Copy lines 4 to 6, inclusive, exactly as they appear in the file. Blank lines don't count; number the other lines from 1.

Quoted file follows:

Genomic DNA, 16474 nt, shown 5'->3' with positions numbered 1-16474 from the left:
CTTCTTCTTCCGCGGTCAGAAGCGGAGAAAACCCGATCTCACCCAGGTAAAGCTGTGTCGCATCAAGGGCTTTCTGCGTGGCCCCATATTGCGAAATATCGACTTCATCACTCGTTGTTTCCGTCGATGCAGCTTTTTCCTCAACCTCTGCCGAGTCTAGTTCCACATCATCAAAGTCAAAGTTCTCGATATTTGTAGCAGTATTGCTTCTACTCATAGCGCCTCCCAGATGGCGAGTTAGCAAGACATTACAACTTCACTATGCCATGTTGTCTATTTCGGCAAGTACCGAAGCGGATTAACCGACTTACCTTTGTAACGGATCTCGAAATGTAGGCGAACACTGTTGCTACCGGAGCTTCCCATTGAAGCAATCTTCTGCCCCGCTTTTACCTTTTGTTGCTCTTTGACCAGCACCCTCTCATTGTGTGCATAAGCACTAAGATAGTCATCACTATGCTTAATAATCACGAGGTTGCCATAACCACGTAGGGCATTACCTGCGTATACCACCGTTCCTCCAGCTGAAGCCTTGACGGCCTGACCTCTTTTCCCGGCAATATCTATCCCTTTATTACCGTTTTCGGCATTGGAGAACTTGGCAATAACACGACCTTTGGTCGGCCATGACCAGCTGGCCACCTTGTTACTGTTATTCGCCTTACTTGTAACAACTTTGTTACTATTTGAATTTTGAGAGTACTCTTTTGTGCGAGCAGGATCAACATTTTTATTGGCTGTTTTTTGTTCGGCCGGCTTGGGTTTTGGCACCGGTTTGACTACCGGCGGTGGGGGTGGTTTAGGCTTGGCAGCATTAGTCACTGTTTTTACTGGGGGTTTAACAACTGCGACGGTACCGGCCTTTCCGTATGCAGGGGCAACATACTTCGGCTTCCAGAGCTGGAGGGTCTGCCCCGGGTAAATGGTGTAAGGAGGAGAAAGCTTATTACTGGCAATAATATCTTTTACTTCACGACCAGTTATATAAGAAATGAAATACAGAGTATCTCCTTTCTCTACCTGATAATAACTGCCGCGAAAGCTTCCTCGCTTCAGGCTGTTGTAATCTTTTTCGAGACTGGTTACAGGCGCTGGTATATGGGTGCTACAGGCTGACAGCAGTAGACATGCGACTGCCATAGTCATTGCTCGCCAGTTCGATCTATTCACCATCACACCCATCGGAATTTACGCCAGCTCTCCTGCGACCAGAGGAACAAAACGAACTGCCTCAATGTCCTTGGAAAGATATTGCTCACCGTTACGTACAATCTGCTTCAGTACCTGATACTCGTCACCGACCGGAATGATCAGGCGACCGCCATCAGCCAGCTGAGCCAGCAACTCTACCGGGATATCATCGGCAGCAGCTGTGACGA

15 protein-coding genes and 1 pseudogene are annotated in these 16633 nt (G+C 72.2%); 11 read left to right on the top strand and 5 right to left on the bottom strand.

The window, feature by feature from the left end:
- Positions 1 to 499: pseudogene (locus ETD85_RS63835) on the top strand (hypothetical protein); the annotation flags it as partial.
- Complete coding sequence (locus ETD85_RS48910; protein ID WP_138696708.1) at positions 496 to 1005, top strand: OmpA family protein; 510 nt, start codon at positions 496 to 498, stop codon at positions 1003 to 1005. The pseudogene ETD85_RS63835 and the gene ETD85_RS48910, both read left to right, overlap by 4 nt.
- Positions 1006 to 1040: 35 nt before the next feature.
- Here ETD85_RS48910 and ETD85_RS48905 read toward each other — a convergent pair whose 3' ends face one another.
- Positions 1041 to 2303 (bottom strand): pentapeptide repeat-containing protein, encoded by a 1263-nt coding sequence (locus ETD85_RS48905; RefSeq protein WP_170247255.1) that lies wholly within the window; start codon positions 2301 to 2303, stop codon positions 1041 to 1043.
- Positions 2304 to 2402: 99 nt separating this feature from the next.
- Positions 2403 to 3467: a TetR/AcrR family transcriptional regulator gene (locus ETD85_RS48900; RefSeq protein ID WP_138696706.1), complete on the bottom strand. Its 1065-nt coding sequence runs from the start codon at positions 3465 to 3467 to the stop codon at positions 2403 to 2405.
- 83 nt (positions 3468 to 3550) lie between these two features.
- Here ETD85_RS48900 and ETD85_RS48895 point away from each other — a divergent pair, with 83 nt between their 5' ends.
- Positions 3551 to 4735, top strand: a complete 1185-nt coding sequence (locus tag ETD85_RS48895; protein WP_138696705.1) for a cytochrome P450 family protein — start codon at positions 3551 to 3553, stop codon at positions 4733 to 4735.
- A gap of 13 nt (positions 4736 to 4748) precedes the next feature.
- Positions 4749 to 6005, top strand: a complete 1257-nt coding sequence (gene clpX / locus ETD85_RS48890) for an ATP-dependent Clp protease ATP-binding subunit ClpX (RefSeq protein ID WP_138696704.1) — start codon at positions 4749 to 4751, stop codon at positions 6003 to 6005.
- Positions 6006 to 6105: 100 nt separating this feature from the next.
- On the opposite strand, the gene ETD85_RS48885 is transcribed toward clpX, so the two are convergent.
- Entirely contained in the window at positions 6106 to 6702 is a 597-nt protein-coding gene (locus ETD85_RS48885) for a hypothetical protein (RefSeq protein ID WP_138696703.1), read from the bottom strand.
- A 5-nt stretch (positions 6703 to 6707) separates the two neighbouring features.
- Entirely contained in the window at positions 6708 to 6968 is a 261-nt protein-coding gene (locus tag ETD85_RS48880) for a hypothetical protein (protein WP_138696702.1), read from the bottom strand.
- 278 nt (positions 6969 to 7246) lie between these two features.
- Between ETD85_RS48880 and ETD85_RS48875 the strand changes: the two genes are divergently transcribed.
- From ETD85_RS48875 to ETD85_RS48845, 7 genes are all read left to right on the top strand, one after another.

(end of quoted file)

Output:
The window, feature by feature from the left end:
- Positions 1 to 499: pseudogene (locus ETD85_RS63835) on the top strand (hypothetical protein); the annotation flags it as partial.
- Complete coding sequence (locus ETD85_RS48910; protein ID WP_138696708.1) at positions 496 to 1005, top strand: OmpA family protein; 510 nt, start codon at positions 496 to 498, stop codon at positions 1003 to 1005. The pseudogene ETD85_RS63835 and the gene ETD85_RS48910, both read left to right, overlap by 4 nt.